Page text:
Pi in the Sky?

Could the discussion now under way about replacing pi with tau be an indication of what Billy Meier was talking about, back in 1995, when he wrote:

“These events coincide with many innovations and discoveries in technology and science; for 1995 and the ensuing years bring incredible breakthroughs that will change civilization. One contributing factor to these breakthroughs in the near future will be, finally, the exposure and rectification of an error in the Pi-number calculation.”

Contact 251 is only one of the many prophecy and prediction rich documents that Meier has published since 1951. In fact, there are so many, ongoing corroborations of Meier’s scientific information that we’ve fallen well behind in documenting them.

Of course, should you discover the Meier material, the skeptics and know-it-alls would like you to think that it’s all a “hoax”.  But they can never explain just how he manages to be decades ahead of our best scientists. Perhaps you will discover the answers for yourself.

 

 

 

4 Replies to “Pi in the Sky?”

  1. http://www.dailymail.co.uk/sciencetech/article-2008963/Why-mathematicians-campaigning-pi-replaced-alternate-value-tau.html?ITO=1490

    It has long been regarded as the most important number in the world – but now mathematicians are suggesting that pi may have had its day.

    Experts are claiming that the number – the constant which references the circumference of a circle to its diameter – is wrong, and should be replaced with an alternate value called tau.

    And they have said that while 3.14159265, the number’s value, is not incorrect, the mathematicians making the claims say it is the wrong figure to be associated with the properties of a circle as a matter of course.

    They are also campaigning for school textbooks to be rewritten using tau, which has a value twice that of pi of approximately 6.28 – and have even declared today, June 28, to be tau Day in its honour.

    ‘For all these years, we have been looking at the wrong number when we have been looking at pi,’ Kevin Houston, of the School of Mathematics at the University of Leeds told The Times.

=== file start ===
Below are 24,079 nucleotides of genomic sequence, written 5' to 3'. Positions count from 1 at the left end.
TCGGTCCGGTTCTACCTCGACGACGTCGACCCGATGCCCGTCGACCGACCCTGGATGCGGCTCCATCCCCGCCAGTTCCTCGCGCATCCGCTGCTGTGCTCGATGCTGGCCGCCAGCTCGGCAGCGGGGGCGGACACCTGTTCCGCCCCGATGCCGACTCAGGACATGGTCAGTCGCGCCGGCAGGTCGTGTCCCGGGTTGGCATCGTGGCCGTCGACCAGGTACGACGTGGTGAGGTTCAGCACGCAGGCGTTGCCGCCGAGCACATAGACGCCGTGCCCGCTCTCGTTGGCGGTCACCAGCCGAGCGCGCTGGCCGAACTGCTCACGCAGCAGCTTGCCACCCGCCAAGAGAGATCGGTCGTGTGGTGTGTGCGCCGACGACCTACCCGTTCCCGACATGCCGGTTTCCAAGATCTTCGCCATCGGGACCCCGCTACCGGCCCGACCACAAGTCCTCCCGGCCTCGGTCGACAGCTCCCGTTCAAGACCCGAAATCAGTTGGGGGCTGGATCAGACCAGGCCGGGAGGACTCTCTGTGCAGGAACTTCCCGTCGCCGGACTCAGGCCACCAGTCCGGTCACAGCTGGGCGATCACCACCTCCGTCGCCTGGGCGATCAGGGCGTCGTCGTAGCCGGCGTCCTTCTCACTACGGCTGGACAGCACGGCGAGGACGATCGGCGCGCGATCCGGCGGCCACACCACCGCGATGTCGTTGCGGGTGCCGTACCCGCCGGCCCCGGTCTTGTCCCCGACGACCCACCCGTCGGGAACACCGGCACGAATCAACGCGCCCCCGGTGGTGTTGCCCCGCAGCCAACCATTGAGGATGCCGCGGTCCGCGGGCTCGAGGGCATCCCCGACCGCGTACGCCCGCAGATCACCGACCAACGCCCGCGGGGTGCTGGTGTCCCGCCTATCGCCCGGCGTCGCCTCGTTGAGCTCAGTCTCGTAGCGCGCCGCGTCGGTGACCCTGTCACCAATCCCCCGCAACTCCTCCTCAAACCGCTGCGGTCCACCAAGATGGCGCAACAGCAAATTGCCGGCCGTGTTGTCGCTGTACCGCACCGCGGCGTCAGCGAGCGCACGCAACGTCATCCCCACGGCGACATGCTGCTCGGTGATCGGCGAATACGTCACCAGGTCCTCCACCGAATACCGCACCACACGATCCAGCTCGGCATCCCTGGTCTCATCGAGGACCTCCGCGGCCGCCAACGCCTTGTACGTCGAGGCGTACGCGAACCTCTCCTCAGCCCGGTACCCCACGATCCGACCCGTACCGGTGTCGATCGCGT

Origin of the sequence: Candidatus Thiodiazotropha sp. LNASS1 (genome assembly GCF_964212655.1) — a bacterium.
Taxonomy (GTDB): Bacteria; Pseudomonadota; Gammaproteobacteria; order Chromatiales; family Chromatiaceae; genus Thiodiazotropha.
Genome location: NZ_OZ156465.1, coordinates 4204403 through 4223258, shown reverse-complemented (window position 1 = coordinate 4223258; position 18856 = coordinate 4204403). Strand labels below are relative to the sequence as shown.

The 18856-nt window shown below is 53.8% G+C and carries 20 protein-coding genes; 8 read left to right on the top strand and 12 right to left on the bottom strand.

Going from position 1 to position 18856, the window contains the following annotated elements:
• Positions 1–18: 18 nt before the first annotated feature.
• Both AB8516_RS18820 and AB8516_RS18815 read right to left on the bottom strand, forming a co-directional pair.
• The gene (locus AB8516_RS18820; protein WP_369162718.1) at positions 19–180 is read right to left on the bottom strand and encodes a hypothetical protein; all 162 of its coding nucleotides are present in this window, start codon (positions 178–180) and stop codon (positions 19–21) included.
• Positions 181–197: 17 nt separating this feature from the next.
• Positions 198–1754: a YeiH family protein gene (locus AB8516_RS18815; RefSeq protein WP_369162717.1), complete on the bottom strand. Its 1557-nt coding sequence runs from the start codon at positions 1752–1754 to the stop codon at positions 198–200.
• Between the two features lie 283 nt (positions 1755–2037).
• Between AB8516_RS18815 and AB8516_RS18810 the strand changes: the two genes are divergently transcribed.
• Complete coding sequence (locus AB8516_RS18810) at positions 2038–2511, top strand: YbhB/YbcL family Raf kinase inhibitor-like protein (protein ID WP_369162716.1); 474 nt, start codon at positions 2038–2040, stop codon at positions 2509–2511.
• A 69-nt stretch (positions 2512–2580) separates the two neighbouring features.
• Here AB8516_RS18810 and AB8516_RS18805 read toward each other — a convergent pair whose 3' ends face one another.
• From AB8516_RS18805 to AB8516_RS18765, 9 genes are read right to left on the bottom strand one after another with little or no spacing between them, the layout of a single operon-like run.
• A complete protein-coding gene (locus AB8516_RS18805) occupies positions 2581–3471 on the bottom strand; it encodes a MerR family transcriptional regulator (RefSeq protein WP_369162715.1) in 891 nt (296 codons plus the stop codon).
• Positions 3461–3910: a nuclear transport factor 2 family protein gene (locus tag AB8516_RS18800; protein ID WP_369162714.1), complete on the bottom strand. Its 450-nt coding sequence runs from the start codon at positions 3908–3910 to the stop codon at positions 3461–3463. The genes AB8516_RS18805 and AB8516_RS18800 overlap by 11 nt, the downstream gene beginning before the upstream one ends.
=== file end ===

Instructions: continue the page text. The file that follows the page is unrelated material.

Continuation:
‘Pi simply isn’t the most natural number that we should associate with a circle. The proper number is 2pi, or tau.’

    The number has long been seen as being essential to many mathematical formulae as well as being vital to equations in science and engineering.

    Read more: http://www.dailymail.co.uk/sciencetech/article-2008963/Why-mathematicians-campaigning-pi-replaced-alternate-value-tau.html#ixzz1R3jUpgYL

  2. They did correct Pi in the future because 500 years from now we build beam ships that look like the Orion television show’s beamship. Billy: I know those from somewhere. I’ve seen those before. Wait, ah yes – you, they look remarkably similar to the fantasy products of spaceships, which I recently saw on television. It was the broadcast of a futuristic story by the name of Orion. The ship over there looks deceptively like that thing on TV. Now I do think that I’m dreaming. https://www.youtube.com/watch?v=vJI4J92Btis

  3. I cannot find a fault in the traditional calculation of Pi in the second video there on my personal FB page Finding Pi by Archimedes’ Method (see below).

    https://www.youtube.com/watch?v=9zO0-QOcJQ0.

    It seems perfectly accurate to me. I just have this nagging feeling that something is missing re the whole issue. I’m wondering if there are two pi, both relevant but for different purposes. Some say pi = 4/rootPhi is about 0.003 out, but I have never seen any proof of that. Could it be that pi = 4/rootPhi is for space calculations to do with pi and Phi because the universe is based upon the Creational frequencies and/or ratios making this the figure to use in such space and cosmological calculations? The other pi 3.14159… would then be the more arithmetical form for more mundane calculations?

    Billy does say however that is the “exposure and rectification” of an “error” in the pi number, which suggests there are not two values; but we have not yet found this error, unless there is some slight difference in the German/English translations.

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